Owning a small pet has plenty of benefits. Pets give you more opportunities to socialize and exercise. They can reduce your cholesterol levels and blood pressure.
They are great companions that make it easy to manage depression and other mental health diseases. However, owning a pet is a great commitment and you must prepare for it. Here are a few important things to know before getting a small pet.
1. There Are Many Options
Even though cats and dogs are the most popular pets, there are many options. Do your research before adopting one. Here are a few options to consider:
If you have never had a pet before, fish may be the perfect option. They do not need much attention or interaction. All they need is enough food, an appropriate tank, and clean water.
All cats are different. While some of them are temperamental, others are cute and cuddly. Caring for them is easy as you do not need to walk them. However, they need to be entertained, groomed and fed.
Dogs come in all sizes, breeds, and temperaments. The right one depends on your family’s needs. They require extra training and care.
Owning a pet can be a long-term commitment. According to the team at Hutch and Cage, you must think about how long you are willing to commit before you make a decision. The average lifespan for cats and dogs is ten to 15 years. They need lots of attention all through their life. If you are unwilling to commit for a long time, consider other options like fish, hamsters, and guinea pigs.
3. Consider Your Lifestyle
The pet you choose must suit your lifestyle. A common mistake that many first-time pet owners make is basing decisions on how cute a pet is. Some pets may be too demanding, too energetic, or too aggressive for your home. Take some time to understand the breed you like and its suitability for your home. Chihuahuas, for example, may be able to live in the smallest home, but they can be intolerant of children.
Pet cats should be able to match your personality too. Some of them need lots of attention and others like to be left alone. Research before settling for a specific breed.
4. Your Home Must be Pet-Friendly
Before getting a pet, you need to make your home pet-friendly. Something that seems simple may be dangerous to your cat. Ibuprofen, for example, is bad for cats. Chewing gum and chocolate can kill your dogs. Go through your home a few times and make sure that it is safe before moving your pet in.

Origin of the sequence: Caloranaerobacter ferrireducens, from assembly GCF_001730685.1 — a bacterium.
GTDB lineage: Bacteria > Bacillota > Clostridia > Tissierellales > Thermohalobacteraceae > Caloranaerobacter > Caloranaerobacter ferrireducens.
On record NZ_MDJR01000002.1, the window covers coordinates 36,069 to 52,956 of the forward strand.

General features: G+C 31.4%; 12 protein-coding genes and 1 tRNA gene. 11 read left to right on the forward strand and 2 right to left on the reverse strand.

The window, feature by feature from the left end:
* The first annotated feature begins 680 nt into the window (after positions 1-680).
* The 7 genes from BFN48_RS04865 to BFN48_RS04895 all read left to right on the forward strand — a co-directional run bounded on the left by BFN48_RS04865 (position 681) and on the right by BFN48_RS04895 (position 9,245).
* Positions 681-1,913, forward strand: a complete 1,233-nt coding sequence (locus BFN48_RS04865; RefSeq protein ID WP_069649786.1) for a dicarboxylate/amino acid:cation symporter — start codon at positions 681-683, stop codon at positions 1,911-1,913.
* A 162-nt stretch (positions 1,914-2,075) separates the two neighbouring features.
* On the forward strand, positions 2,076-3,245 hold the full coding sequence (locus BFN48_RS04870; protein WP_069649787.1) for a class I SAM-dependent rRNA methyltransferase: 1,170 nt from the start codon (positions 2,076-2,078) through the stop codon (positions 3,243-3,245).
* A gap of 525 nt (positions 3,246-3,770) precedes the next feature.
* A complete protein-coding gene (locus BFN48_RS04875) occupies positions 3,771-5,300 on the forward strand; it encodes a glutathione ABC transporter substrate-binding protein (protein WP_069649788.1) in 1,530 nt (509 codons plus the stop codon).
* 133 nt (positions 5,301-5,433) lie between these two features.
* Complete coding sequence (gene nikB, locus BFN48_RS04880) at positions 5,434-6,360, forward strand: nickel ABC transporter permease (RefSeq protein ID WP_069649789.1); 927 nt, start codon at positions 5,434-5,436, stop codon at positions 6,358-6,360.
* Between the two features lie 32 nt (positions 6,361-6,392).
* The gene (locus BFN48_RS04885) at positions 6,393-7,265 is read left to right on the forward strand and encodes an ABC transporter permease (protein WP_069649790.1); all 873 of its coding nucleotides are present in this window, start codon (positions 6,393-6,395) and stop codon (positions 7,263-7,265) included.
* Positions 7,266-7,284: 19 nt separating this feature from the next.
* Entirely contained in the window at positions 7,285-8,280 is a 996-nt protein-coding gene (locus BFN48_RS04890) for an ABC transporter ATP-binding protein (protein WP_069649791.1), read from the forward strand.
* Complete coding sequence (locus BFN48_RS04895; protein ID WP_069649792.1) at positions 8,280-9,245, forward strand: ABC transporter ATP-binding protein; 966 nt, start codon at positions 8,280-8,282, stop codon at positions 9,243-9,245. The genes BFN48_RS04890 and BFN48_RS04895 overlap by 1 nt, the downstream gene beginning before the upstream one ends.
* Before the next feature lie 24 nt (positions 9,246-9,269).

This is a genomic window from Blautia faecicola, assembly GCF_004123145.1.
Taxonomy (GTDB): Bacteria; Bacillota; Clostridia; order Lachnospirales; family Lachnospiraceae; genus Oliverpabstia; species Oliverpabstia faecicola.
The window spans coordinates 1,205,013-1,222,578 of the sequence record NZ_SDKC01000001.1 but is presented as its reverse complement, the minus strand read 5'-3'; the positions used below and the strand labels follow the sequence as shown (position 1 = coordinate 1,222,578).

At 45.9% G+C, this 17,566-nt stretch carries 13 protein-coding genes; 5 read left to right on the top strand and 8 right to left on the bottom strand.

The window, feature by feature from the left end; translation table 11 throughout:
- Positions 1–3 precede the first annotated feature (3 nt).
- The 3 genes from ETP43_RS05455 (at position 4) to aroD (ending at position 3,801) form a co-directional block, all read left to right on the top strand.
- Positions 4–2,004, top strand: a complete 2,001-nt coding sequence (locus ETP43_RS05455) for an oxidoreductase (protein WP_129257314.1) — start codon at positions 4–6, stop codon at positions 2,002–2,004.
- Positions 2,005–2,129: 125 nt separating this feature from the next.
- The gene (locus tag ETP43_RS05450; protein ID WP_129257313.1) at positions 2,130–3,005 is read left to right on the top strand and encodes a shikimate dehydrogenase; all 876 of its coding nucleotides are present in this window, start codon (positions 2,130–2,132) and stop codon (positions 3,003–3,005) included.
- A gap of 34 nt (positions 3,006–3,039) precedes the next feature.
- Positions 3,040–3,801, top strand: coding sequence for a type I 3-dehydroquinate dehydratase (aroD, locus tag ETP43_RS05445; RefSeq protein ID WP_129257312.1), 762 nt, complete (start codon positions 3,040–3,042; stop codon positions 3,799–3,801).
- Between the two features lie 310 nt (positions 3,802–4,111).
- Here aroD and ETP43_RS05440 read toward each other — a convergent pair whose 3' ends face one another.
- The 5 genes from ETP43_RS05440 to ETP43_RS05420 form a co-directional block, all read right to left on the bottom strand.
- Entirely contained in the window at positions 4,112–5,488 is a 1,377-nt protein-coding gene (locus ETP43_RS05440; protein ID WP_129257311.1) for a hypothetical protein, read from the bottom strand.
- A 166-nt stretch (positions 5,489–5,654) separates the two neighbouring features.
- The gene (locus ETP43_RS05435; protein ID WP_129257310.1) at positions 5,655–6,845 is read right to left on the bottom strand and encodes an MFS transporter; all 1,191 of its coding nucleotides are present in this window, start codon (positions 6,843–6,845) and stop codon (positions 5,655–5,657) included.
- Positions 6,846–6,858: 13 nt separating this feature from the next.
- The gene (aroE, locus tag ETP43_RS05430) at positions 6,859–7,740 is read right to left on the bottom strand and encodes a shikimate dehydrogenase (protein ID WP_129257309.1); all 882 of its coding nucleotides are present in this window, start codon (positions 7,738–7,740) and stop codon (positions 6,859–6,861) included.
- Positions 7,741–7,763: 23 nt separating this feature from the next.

Important things to look out for include chemical bottles, electric cords, and small parts. Check your yard for toxic plants as well.
5. Speak With a Vet
Get the opinion of a vet before settling for a pet. They may give you appropriate recommendations. Vets are some of the most reliable resources when trying to find an appropriate pet. Pick a vet that understands your needs as you will probably be working with them for a long time.
6. Prepare for a Period of Adjustment
When your pet first gets into your home, they will need some time to adjust. Puppies, for example, may cry on their first few nights. While you may be tempted to soothe them, you shouldn’t. The best you can do is provide them with a clean and comfortable sleeping area. Ensure that their kennel is locked so they won’t be tempted to wander off at night.
During the day, allow them to explore and play. This way, they can get used to your home. Supervised privileges allow you to spot hazards that you may have missed.
Cats may have trouble accepting new pets. However, their bedtime is generally easier. A cat’s sleeping area should be close to their litter box. They should not lose their way trying to find it.
7. Prepare to Train Them
Your pet needs to be trained when they come into your home. Without training, they can turn your lovely home into a chaotic one. Housetraining must start as soon as they get into your home. If, for example, you are getting a cat, let them know where the litter box is immediately they get to your home.
If you have a puppy, help them get used to the new environment immediately they arrive. A short walk may be all they need to get comfortable. Repeat commands until they understand.
Therefore, owning a small pet comes with a lot of responsibility. You must invest some time to prepare before making the commitment.